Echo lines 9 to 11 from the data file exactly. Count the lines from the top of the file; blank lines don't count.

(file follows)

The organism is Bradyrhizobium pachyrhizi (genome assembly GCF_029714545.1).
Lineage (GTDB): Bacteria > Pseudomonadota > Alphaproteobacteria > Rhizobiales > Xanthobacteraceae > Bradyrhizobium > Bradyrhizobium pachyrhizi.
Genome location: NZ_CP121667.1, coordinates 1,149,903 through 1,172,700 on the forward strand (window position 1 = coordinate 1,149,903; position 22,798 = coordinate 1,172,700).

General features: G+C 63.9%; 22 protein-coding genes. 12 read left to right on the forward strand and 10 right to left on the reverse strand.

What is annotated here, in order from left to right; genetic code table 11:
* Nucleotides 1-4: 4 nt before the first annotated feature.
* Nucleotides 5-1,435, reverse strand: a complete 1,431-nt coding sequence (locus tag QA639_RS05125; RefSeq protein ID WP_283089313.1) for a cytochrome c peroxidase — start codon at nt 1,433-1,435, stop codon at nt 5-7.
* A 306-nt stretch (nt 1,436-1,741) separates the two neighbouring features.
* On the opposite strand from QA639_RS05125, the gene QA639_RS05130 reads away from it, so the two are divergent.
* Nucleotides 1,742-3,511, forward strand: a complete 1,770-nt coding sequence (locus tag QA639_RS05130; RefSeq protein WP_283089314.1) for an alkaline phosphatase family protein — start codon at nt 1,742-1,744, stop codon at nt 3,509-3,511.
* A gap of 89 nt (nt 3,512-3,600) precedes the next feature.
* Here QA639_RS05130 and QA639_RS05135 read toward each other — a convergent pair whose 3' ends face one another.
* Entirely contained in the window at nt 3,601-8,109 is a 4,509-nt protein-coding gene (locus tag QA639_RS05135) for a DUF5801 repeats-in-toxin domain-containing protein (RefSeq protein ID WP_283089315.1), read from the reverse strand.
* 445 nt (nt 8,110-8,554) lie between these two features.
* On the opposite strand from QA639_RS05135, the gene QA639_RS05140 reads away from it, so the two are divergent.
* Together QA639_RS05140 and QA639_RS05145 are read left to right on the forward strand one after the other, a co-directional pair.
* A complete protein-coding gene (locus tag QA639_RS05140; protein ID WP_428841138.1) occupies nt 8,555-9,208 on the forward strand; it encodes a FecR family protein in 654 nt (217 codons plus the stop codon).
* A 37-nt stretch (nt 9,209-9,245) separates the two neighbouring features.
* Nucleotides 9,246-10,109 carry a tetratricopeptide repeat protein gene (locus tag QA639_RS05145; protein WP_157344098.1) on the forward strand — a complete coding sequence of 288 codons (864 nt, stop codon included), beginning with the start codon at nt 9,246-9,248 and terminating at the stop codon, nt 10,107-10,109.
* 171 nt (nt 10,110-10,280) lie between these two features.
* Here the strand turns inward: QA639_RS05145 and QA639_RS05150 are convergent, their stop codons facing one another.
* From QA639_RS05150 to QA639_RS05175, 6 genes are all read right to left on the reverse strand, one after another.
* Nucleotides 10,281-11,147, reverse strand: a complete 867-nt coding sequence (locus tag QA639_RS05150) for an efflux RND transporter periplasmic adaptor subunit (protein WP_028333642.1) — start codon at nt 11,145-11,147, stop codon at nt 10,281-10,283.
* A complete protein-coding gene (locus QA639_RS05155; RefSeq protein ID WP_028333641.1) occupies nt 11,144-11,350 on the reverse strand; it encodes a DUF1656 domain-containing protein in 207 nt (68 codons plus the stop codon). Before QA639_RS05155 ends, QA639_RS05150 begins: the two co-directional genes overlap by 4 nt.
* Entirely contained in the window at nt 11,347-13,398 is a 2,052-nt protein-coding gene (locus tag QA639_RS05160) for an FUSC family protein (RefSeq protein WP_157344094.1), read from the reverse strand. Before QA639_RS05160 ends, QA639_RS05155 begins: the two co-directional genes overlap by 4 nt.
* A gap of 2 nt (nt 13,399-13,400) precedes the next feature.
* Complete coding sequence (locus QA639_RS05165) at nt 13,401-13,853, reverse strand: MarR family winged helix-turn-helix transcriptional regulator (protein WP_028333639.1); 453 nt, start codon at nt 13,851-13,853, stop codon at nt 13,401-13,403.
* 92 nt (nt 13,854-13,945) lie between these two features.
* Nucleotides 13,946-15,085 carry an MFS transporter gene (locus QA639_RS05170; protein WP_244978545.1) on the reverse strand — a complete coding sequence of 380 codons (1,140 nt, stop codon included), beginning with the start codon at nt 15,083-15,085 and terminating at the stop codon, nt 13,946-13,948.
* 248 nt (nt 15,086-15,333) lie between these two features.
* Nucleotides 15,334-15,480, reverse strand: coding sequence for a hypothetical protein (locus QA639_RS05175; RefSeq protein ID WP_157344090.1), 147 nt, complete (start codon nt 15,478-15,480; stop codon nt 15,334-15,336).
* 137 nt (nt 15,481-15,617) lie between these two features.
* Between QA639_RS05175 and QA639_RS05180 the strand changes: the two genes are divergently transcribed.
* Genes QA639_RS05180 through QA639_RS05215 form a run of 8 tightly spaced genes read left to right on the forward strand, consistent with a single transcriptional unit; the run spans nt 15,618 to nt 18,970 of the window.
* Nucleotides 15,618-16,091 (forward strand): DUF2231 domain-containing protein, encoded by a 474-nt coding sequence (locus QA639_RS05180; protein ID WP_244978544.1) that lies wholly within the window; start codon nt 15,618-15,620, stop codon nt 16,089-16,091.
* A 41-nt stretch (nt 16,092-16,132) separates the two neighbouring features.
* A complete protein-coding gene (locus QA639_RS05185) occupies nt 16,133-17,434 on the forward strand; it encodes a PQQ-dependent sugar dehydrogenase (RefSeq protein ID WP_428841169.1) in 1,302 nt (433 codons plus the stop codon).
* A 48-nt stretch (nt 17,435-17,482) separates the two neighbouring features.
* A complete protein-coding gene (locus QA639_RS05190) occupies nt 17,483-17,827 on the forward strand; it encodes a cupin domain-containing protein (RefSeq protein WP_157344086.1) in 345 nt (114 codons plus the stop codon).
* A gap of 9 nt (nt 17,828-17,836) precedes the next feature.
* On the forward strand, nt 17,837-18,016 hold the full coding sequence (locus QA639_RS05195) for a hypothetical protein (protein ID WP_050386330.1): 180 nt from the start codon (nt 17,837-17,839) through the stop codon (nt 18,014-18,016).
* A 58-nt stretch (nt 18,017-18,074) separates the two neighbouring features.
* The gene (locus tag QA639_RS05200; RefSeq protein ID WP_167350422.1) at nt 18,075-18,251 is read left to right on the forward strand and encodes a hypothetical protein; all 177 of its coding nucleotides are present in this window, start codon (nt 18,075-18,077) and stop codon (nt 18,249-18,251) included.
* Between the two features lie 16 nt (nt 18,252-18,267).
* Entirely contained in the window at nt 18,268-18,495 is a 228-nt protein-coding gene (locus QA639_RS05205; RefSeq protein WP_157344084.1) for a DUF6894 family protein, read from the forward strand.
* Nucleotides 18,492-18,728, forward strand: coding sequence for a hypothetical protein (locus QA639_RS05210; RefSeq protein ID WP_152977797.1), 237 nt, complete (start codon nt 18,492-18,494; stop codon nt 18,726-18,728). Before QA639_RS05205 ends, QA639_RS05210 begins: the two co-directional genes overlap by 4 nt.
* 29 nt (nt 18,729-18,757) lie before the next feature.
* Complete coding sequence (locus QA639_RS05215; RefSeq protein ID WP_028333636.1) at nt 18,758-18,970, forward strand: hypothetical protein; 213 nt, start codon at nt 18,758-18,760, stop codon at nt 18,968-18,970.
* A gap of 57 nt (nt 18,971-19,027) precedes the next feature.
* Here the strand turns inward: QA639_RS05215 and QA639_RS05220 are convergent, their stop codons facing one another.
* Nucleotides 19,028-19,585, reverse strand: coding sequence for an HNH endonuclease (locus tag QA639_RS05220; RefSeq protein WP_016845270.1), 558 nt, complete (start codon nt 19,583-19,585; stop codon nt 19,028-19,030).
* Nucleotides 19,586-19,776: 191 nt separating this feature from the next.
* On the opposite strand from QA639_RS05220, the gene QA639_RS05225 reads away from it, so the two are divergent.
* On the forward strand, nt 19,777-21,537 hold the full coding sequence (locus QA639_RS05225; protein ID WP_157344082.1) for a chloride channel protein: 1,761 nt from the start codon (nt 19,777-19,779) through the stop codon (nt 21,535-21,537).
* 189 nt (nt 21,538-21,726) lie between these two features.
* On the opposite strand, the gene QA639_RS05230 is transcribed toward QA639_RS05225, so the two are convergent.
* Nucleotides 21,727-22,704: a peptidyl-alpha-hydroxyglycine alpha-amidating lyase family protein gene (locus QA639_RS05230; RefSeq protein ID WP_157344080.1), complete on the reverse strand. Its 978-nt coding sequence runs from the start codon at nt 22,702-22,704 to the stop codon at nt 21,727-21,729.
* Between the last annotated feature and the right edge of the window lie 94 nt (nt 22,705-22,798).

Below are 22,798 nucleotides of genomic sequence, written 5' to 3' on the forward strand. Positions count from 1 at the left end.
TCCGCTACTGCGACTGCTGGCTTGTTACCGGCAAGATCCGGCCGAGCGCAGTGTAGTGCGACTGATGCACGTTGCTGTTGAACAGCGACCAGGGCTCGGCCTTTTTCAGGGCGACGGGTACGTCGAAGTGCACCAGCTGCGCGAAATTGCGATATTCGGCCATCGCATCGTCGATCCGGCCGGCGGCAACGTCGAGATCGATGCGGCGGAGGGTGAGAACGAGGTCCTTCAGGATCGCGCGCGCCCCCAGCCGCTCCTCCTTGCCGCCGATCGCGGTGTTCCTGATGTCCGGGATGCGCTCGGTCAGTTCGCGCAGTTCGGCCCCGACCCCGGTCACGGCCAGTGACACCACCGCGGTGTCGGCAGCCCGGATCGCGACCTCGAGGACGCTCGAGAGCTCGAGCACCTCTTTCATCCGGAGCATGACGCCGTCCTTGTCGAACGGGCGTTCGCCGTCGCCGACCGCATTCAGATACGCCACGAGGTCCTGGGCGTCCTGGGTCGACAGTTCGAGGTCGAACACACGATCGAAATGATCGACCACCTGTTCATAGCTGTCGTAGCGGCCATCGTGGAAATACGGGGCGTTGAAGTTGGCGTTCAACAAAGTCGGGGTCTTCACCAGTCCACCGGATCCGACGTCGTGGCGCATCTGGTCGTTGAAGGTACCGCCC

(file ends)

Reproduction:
* On the opposite strand from QA639_RS05125, the gene QA639_RS05130 reads away from it, so the two are divergent.
* Nucleotides 1,742-3,511, forward strand: a complete 1,770-nt coding sequence (locus tag QA639_RS05130; RefSeq protein WP_283089314.1) for an alkaline phosphatase family protein — start codon at nt 1,742-1,744, stop codon at nt 3,509-3,511.
* A gap of 89 nt (nt 3,512-3,600) precedes the next feature.